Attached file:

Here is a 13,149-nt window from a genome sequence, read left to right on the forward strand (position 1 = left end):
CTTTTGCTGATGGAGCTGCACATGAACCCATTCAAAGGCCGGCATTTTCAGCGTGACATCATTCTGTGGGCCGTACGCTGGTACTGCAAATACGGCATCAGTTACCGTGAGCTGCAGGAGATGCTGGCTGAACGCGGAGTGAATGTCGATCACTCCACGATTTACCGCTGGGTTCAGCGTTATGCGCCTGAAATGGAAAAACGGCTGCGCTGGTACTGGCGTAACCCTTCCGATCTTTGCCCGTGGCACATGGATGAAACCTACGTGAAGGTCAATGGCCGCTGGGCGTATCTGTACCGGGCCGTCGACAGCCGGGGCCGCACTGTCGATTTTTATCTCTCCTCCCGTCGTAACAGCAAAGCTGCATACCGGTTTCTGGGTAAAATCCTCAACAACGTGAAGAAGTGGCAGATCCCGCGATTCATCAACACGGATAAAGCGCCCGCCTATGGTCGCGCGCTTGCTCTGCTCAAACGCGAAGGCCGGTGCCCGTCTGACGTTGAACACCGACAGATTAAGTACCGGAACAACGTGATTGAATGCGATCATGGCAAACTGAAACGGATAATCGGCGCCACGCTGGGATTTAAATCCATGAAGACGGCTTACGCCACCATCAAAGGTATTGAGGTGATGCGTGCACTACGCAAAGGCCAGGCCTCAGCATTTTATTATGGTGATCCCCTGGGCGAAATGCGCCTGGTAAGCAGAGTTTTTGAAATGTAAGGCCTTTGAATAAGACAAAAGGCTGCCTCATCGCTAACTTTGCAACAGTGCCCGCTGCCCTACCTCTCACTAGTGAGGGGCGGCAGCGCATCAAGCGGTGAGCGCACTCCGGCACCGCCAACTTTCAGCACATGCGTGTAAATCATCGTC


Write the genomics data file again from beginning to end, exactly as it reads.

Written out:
Here is a 13,149-nt window from a genome sequence, read left to right on the forward strand (position 1 = left end):
CTTTTGCTGATGGAGCTGCACATGAACCCATTCAAAGGCCGGCATTTTCAGCGTGACATCATTCTGTGGGCCGTACGCTGGTACTGCAAATACGGCATCAGTTACCGTGAGCTGCAGGAGATGCTGGCTGAACGCGGAGTGAATGTCGATCACTCCACGATTTACCGCTGGGTTCAGCGTTATGCGCCTGAAATGGAAAAACGGCTGCGCTGGTACTGGCGTAACCCTTCCGATCTTTGCCCGTGGCACATGGATGAAACCTACGTGAAGGTCAATGGCCGCTGGGCGTATCTGTACCGGGCCGTCGACAGCCGGGGCCGCACTGTCGATTTTTATCTCTCCTCCCGTCGTAACAGCAAAGCTGCATACCGGTTTCTGGGTAAAATCCTCAACAACGTGAAGAAGTGGCAGATCCCGCGATTCATCAACACGGATAAAGCGCCCGCCTATGGTCGCGCGCTTGCTCTGCTCAAACGCGAAGGCCGGTGCCCGTCTGACGTTGAACACCGACAGATTAAGTACCGGAACAACGTGATTGAATGCGATCATGGCAAACTGAAACGGATAATCGGCGCCACGCTGGGATTTAAATCCATGAAGACGGCTTACGCCACCATCAAAGGTATTGAGGTGATGCGTGCACTACGCAAAGGCCAGGCCTCAGCATTTTATTATGGTGATCCCCTGGGCGAAATGCGCCTGGTAAGCAGAGTTTTTGAAATGTAAGGCCTTTGAATAAGACAAAAGGCTGCCTCATCGCTAACTTTGCAACAGTGCCCGCTGCCCTACCTCTCACTAGTGAGGGGCGGCAGCGCATCAAGCGGTGAGCGCACTCCGGCACCGCCAACTTTCAGCACATGCGTGTAAATCATCGTC